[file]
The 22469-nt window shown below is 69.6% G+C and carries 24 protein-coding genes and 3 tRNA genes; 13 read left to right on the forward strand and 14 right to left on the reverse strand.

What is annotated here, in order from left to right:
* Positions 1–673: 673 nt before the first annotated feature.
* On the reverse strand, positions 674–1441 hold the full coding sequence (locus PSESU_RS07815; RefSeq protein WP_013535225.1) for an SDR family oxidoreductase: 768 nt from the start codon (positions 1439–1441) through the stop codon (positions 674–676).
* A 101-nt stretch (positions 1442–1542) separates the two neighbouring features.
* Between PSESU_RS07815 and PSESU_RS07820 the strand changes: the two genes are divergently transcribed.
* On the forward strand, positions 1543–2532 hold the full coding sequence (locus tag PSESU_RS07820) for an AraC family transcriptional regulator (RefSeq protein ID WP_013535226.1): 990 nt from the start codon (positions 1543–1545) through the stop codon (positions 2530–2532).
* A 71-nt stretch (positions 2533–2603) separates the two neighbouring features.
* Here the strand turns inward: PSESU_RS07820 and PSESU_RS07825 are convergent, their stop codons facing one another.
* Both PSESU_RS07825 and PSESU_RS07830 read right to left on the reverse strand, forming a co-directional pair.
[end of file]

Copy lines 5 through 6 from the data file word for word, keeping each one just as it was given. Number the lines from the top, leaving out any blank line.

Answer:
* A 101-nt stretch (positions 1442–1542) separates the two neighbouring features.
* Between PSESU_RS07815 and PSESU_RS07820 the strand changes: the two genes are divergently transcribed.